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June 1971

Orbital Fractures.

Arch Ophthalmol. 1971;85(6):766-767. doi:10.1001/archopht.1971.00990050768021

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The increased incidence of facial and orbital fractures in recent years is attributable to vehicular travel and more general participation in sports. Management of these fractures in almost every case calls for interdisciplinary participation by ophthalmologists, maxillofacial surgeons, oral surgeons, neurosurgeons, and radiologists in varying combinations. Whichever of these surgical specialists sees the patient first may remain the primary physician in a given case.

Until the appearance of the present work there has been no exhaustive monograph on the whole subject of orbital fractures. Written by an ophthalmologist, but not limited in its address to ophthalmologists, this book is magnificently illustrated, encyclopedic in its treatment of the subject, and based on extensive personal experience in the field.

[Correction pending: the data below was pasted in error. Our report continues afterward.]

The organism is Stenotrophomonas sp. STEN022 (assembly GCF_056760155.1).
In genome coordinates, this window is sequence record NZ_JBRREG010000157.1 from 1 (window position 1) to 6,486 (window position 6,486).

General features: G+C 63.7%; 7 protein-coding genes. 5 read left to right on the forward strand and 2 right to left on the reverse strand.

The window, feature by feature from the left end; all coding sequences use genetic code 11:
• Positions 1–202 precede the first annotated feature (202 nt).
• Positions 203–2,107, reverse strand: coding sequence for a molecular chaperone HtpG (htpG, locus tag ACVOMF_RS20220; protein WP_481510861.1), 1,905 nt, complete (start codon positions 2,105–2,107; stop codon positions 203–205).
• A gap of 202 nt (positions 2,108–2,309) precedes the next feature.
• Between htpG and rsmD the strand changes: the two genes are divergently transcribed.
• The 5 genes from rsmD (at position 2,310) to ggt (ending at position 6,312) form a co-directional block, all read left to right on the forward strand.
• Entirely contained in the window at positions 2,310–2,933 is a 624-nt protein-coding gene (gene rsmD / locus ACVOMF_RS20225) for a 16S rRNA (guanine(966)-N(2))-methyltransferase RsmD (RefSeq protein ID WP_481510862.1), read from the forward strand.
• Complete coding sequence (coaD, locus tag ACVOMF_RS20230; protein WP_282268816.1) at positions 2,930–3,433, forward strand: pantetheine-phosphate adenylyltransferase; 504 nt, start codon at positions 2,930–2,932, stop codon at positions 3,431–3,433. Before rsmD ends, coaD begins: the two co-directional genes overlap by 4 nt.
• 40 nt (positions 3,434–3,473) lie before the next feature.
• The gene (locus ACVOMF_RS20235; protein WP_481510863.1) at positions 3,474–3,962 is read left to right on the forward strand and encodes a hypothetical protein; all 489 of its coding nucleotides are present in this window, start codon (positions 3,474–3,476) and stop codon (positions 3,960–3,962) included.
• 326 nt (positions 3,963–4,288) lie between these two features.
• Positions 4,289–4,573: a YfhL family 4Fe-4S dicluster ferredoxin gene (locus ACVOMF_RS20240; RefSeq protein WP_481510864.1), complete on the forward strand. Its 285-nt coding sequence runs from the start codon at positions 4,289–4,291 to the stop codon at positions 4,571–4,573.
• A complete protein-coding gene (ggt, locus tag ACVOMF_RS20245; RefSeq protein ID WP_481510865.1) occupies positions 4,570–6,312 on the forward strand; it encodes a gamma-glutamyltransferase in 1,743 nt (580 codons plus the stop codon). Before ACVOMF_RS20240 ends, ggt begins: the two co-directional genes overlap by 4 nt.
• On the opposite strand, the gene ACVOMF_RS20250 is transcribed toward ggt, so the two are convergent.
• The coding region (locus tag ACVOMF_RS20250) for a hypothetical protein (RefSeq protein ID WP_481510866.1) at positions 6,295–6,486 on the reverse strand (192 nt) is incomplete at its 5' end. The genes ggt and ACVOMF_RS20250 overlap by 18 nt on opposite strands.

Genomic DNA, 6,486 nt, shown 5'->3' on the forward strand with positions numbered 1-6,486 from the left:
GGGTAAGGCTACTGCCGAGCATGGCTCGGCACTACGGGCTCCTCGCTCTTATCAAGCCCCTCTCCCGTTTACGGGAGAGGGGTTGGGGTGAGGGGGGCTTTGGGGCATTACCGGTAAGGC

A detailed review of the anatomy of the orbit and its contents leads into a discussion of fracture mechanisms and a classification of the type of facial fractures. The chapter on etiology assembles

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